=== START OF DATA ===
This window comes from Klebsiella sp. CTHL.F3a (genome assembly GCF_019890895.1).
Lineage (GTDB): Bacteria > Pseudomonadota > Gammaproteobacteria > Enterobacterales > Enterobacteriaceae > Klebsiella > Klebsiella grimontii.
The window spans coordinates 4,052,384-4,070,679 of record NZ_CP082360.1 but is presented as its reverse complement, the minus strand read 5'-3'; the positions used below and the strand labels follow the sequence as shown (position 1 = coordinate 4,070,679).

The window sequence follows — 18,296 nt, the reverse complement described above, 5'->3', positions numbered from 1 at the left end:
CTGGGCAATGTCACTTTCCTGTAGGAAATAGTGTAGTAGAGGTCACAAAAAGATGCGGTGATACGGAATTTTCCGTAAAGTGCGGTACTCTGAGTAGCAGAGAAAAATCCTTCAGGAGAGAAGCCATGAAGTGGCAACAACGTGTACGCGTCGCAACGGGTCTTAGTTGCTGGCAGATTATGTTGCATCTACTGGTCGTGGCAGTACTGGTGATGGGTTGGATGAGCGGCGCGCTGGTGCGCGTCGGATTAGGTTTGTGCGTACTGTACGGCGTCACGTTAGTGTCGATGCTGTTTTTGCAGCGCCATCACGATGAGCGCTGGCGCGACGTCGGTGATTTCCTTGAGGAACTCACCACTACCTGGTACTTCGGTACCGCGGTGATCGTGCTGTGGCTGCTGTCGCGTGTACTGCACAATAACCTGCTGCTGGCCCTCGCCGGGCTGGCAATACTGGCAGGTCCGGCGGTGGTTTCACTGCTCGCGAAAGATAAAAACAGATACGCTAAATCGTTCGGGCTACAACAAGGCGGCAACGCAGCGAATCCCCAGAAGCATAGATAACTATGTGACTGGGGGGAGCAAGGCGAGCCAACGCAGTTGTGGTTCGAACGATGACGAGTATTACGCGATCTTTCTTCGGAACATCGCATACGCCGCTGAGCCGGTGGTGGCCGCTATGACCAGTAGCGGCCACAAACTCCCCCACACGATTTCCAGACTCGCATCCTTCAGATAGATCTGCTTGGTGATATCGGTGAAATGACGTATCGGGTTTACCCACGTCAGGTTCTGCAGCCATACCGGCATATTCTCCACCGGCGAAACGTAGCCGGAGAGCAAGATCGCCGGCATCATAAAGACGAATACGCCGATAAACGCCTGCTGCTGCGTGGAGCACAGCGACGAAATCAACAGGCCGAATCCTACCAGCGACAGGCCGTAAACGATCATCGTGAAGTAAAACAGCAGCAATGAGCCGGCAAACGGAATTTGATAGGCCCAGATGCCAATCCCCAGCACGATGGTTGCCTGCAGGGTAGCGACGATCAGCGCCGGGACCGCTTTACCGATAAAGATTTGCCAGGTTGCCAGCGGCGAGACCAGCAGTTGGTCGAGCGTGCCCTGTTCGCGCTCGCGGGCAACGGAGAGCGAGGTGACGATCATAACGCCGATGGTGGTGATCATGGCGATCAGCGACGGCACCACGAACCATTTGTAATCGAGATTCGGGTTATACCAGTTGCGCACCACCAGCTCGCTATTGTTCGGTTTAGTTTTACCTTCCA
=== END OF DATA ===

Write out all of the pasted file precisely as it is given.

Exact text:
This window comes from Klebsiella sp. CTHL.F3a (genome assembly GCF_019890895.1).
Lineage (GTDB): Bacteria > Pseudomonadota > Gammaproteobacteria > Enterobacterales > Enterobacteriaceae > Klebsiella > Klebsiella grimontii.
The window spans coordinates 4,052,384-4,070,679 of record NZ_CP082360.1 but is presented as its reverse complement, the minus strand read 5'-3'; the positions used below and the strand labels follow the sequence as shown (position 1 = coordinate 4,070,679).

The window sequence follows — 18,296 nt, the reverse complement described above, 5'->3', positions numbered from 1 at the left end:
CTGGGCAATGTCACTTTCCTGTAGGAAATAGTGTAGTAGAGGTCACAAAAAGATGCGGTGATACGGAATTTTCCGTAAAGTGCGGTACTCTGAGTAGCAGAGAAAAATCCTTCAGGAGAGAAGCCATGAAGTGGCAACAACGTGTACGCGTCGCAACGGGTCTTAGTTGCTGGCAGATTATGTTGCATCTACTGGTCGTGGCAGTACTGGTGATGGGTTGGATGAGCGGCGCGCTGGTGCGCGTCGGATTAGGTTTGTGCGTACTGTACGGCGTCACGTTAGTGTCGATGCTGTTTTTGCAGCGCCATCACGATGAGCGCTGGCGCGACGTCGGTGATTTCCTTGAGGAACTCACCACTACCTGGTACTTCGGTACCGCGGTGATCGTGCTGTGGCTGCTGTCGCGTGTACTGCACAATAACCTGCTGCTGGCCCTCGCCGGGCTGGCAATACTGGCAGGTCCGGCGGTGGTTTCACTGCTCGCGAAAGATAAAAACAGATACGCTAAATCGTTCGGGCTACAACAAGGCGGCAACGCAGCGAATCCCCAGAAGCATAGATAACTATGTGACTGGGGGGAGCAAGGCGAGCCAACGCAGTTGTGGTTCGAACGATGACGAGTATTACGCGATCTTTCTTCGGAACATCGCATACGCCGCTGAGCCGGTGGTGGCCGCTATGACCAGTAGCGGCCACAAACTCCCCCACACGATTTCCAGACTCGCATCCTTCAGATAGATCTGCTTGGTGATATCGGTGAAATGACGTATCGGGTTTACCCACGTCAGGTTCTGCAGCCATACCGGCATATTCTCCACCGGCGAAACGTAGCCGGAGAGCAAGATCGCCGGCATCATAAAGACGAATACGCCGATAAACGCCTGCTGCTGCGTGGAGCACAGCGACGAAATCAACAGGCCGAATCCTACCAGCGACAGGCCGTAAACGATCATCGTGAAGTAAAACAGCAGCAATGAGCCGGCAAACGGAATTTGATAGGCCCAGATGCCAATCCCCAGCACGATGGTTGCCTGCAGGGTAGCGACGATCAGCGCCGGGACCGCTTTACCGATAAAGATTTGCCAGGTTGCCAGCGGCGAGACCAGCAGTTGGTCGAGCGTGCCCTGTTCGCGCTCGCGGGCAACGGAGAGCGAGGTGACGATCATAACGCCGATGGTGGTGATCATGGCGATCAGCGACGGCACCACGAACCATTTGTAATCGAGATTCGGGTTATACCAGTTGCGCACCACCAGCTCGCTATTGTTCGGTTTAGTTTTACCTTCCA